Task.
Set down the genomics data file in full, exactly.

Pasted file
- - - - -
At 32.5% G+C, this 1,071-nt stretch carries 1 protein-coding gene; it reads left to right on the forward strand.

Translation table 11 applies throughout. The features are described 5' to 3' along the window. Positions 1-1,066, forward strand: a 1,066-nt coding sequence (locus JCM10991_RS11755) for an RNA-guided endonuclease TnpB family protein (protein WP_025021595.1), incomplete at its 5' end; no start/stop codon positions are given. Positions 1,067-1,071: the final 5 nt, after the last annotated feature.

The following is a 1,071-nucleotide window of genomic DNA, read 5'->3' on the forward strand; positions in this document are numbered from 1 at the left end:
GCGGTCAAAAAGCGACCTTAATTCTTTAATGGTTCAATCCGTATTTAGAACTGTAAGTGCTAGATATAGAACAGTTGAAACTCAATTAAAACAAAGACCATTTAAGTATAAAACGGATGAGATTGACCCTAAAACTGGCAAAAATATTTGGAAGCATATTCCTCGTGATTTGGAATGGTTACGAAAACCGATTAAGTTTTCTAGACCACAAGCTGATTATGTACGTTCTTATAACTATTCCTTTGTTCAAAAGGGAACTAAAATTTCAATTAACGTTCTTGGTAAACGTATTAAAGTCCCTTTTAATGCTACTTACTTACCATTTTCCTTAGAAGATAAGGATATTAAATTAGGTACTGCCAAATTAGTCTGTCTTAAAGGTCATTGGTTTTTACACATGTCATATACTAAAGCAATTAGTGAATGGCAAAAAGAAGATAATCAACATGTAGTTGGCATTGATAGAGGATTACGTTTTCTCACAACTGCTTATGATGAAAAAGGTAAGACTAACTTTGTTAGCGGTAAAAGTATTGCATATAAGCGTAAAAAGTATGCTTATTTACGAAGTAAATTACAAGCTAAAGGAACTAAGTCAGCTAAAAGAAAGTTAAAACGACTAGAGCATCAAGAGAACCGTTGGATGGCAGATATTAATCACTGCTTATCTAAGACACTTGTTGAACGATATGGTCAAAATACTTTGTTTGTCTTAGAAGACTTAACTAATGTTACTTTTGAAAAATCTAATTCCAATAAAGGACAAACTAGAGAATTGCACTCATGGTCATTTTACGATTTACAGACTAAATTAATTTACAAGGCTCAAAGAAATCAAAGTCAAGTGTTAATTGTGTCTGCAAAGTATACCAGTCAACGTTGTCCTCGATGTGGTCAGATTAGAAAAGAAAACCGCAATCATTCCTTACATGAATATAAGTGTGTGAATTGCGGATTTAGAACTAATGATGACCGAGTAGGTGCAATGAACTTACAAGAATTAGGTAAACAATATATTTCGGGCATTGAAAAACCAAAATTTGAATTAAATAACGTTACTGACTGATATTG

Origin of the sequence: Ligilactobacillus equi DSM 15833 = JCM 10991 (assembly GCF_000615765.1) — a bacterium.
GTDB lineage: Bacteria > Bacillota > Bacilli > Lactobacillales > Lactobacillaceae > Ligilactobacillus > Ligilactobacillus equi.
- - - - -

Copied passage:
At 32.5% G+C, this 1,071-nt stretch carries 1 protein-coding gene; it reads left to right on the forward strand.

Translation table 11 applies throughout. The features are described 5' to 3' along the window. Positions 1-1,066, forward strand: a 1,066-nt coding sequence (locus JCM10991_RS11755) for an RNA-guided endonuclease TnpB family protein (protein WP_025021595.1), incomplete at its 5' end; no start/stop codon positions are given. Positions 1,067-1,071: the final 5 nt, after the last annotated feature.

The following is a 1,071-nucleotide window of genomic DNA, read 5'->3' on the forward strand; positions in this document are numbered from 1 at the left end:
GCGGTCAAAAAGCGACCTTAATTCTTTAATGGTTCAATCCGTATTTAGAACTGTAAGTGCTAGATATAGAACAGTTGAAACTCAATTAAAACAAAGACCATTTAAGTATAAAACGGATGAGATTGACCCTAAAACTGGCAAAAATATTTGGAAGCATATTCCTCGTGATTTGGAATGGTTACGAAAACCGATTAAGTTTTCTAGACCACAAGCTGATTATGTACGTTCTTATAACTATTCCTTTGTTCAAAAGGGAACTAAAATTTCAATTAACGTTCTTGGTAAACGTATTAAAGTCCCTTTTAATGCTACTTACTTACCATTTTCCTTAGAAGATAAGGATATTAAATTAGGTACTGCCAAATTAGTCTGTCTTAAAGGTCATTGGTTTTTACACATGTCATATACTAAAGCAATTAGTGAATGGCAAAAAGAAGATAATCAACATGTAGTTGGCATTGATAGAGGATTACGTTTTCTCACAACTGCTTATGATGAAAAAGGTAAGACTAACTTTGTTAGCGGTAAAAGTATTGCATATAAGCGTAAAAAGTATGCTTATTTACGAAGTAAATTACAAGCTAAAGGAACTAAGTCAGCTAAAAGAAAGTTAAAACGACTAGAGCATCAAGAGAACCGTTGGATGGCAGATATTAATCACTGCTTATCTAAGACACTTGTTGAACGATATGGTCAAAATACTTTGTTTGTCTTAGAAGACTTAACTAATGTTACTTTTGAAAAATCTAATTCCAATAAAGGACAAACTAGAGAATTGCACTCATGGTCATTTTACGATTTACAGACTAAATTAATTTACAAGGCTCAAAGAAATCAAAGTCAAGTGTTAATTGTGTCTGCAAAGTATACCAGTCAACGTTGTCCTCGATGTGGTCAGATTAGAAAAGAAAACCGCAATCATTCCTTACATGAATATAAGTGTGTGAATTGCGGATTTAGAACTAATGATGACCGAGTAGGTGCAATGAACTTACAAGAATTAGGTAAACAATATATTTCGGGCATTGAAAAACCAAAATTTGAATTAAATAACGTTACTGACTGATATTG

Origin of the sequence: Ligilactobacillus equi DSM 15833 = JCM 10991 (assembly GCF_000615765.1) — a bacterium.
GTDB lineage: Bacteria > Bacillota > Bacilli > Lactobacillales > Lactobacillaceae > Ligilactobacillus > Ligilactobacillus equi.